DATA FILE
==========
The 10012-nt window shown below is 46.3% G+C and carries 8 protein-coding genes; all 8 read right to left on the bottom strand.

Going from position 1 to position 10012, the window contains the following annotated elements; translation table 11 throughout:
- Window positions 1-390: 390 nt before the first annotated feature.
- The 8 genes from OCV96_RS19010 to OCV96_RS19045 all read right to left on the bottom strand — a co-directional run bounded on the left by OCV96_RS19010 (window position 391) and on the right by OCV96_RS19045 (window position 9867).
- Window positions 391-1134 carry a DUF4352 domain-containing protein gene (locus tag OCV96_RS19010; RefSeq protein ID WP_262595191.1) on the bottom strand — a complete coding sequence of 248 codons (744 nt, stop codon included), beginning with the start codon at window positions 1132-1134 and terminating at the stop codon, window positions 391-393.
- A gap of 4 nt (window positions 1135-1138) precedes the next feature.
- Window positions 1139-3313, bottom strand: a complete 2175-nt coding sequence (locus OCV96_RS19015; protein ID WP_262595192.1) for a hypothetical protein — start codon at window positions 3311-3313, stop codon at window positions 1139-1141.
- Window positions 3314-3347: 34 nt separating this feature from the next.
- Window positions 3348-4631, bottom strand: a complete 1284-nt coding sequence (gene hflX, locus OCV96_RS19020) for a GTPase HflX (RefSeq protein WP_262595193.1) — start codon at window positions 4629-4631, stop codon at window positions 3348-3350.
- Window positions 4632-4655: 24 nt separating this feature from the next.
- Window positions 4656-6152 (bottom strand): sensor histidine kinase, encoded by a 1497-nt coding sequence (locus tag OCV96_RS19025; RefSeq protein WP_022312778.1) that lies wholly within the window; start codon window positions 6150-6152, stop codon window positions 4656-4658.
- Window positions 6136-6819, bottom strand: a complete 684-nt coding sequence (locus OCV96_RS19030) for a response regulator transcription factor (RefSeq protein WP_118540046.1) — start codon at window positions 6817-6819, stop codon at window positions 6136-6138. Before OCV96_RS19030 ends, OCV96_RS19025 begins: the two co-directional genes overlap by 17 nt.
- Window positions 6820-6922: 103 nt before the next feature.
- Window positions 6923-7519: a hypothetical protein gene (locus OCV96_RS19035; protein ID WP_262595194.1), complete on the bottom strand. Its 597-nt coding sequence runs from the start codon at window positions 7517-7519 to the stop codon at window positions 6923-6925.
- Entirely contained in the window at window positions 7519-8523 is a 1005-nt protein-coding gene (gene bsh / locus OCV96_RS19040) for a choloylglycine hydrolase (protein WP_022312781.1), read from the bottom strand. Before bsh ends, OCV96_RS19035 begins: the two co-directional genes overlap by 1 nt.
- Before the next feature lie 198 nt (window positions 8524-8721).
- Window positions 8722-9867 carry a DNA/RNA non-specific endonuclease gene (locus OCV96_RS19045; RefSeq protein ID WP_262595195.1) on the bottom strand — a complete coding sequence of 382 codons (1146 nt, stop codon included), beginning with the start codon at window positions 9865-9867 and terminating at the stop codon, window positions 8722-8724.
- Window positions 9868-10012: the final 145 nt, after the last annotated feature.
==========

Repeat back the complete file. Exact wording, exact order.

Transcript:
The 10012-nt window shown below is 46.3% G+C and carries 8 protein-coding genes; all 8 read right to left on the bottom strand.

Going from position 1 to position 10012, the window contains the following annotated elements; translation table 11 throughout:
- Window positions 1-390: 390 nt before the first annotated feature.
- The 8 genes from OCV96_RS19010 to OCV96_RS19045 all read right to left on the bottom strand — a co-directional run bounded on the left by OCV96_RS19010 (window position 391) and on the right by OCV96_RS19045 (window position 9867).
- Window positions 391-1134 carry a DUF4352 domain-containing protein gene (locus tag OCV96_RS19010; RefSeq protein ID WP_262595191.1) on the bottom strand — a complete coding sequence of 248 codons (744 nt, stop codon included), beginning with the start codon at window positions 1132-1134 and terminating at the stop codon, window positions 391-393.
- A gap of 4 nt (window positions 1135-1138) precedes the next feature.
- Window positions 1139-3313, bottom strand: a complete 2175-nt coding sequence (locus OCV96_RS19015; protein ID WP_262595192.1) for a hypothetical protein — start codon at window positions 3311-3313, stop codon at window positions 1139-1141.
- Window positions 3314-3347: 34 nt separating this feature from the next.
- Window positions 3348-4631, bottom strand: a complete 1284-nt coding sequence (gene hflX, locus OCV96_RS19020) for a GTPase HflX (RefSeq protein WP_262595193.1) — start codon at window positions 4629-4631, stop codon at window positions 3348-3350.
- Window positions 4632-4655: 24 nt separating this feature from the next.
- Window positions 4656-6152 (bottom strand): sensor histidine kinase, encoded by a 1497-nt coding sequence (locus tag OCV96_RS19025; RefSeq protein WP_022312778.1) that lies wholly within the window; start codon window positions 6150-6152, stop codon window positions 4656-4658.
- Window positions 6136-6819, bottom strand: a complete 684-nt coding sequence (locus OCV96_RS19030) for a response regulator transcription factor (RefSeq protein WP_118540046.1) — start codon at window positions 6817-6819, stop codon at window positions 6136-6138. Before OCV96_RS19030 ends, OCV96_RS19025 begins: the two co-directional genes overlap by 17 nt.
- Window positions 6820-6922: 103 nt before the next feature.
- Window positions 6923-7519: a hypothetical protein gene (locus OCV96_RS19035; protein ID WP_262595194.1), complete on the bottom strand. Its 597-nt coding sequence runs from the start codon at window positions 7517-7519 to the stop codon at window positions 6923-6925.
- Entirely contained in the window at window positions 7519-8523 is a 1005-nt protein-coding gene (gene bsh / locus OCV96_RS19040) for a choloylglycine hydrolase (protein WP_022312781.1), read from the bottom strand. Before bsh ends, OCV96_RS19035 begins: the two co-directional genes overlap by 1 nt.
- Before the next feature lie 198 nt (window positions 8524-8721).
- Window positions 8722-9867 carry a DNA/RNA non-specific endonuclease gene (locus OCV96_RS19045; RefSeq protein ID WP_262595195.1) on the bottom strand — a complete coding sequence of 382 codons (1146 nt, stop codon included), beginning with the start codon at window positions 9865-9867 and terminating at the stop codon, window positions 8722-8724.
- Window positions 9868-10012: the final 145 nt, after the last annotated feature.